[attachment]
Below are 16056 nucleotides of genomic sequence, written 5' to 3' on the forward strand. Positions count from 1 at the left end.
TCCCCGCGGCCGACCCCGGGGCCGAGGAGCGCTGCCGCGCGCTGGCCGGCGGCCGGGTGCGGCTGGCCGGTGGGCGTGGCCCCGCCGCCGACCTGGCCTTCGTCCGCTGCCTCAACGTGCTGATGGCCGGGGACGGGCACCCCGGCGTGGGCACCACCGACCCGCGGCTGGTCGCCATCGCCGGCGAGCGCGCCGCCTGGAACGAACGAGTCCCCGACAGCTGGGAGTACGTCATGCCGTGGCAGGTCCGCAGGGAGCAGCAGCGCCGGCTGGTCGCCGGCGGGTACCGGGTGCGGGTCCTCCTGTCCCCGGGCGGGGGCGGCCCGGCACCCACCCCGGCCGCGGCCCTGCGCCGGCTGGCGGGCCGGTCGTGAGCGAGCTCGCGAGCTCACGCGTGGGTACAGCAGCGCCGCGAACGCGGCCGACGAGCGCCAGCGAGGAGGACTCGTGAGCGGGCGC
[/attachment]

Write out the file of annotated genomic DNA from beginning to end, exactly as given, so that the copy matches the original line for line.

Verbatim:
Below are 16056 nucleotides of genomic sequence, written 5' to 3' on the forward strand. Positions count from 1 at the left end.
TCCCCGCGGCCGACCCCGGGGCCGAGGAGCGCTGCCGCGCGCTGGCCGGCGGCCGGGTGCGGCTGGCCGGTGGGCGTGGCCCCGCCGCCGACCTGGCCTTCGTCCGCTGCCTCAACGTGCTGATGGCCGGGGACGGGCACCCCGGCGTGGGCACCACCGACCCGCGGCTGGTCGCCATCGCCGGCGAGCGCGCCGCCTGGAACGAACGAGTCCCCGACAGCTGGGAGTACGTCATGCCGTGGCAGGTCCGCAGGGAGCAGCAGCGCCGGCTGGTCGCCGGCGGGTACCGGGTGCGGGTCCTCCTGTCCCCGGGCGGGGGCGGCCCGGCACCCACCCCGGCCGCGGCCCTGCGCCGGCTGGCGGGCCGGTCGTGAGCGAGCTCGCGAGCTCACGCGTGGGTACAGCAGCGCCGCGAACGCGGCCGACGAGCGCCAGCGAGGAGGACTCGTGAGCGGGCGC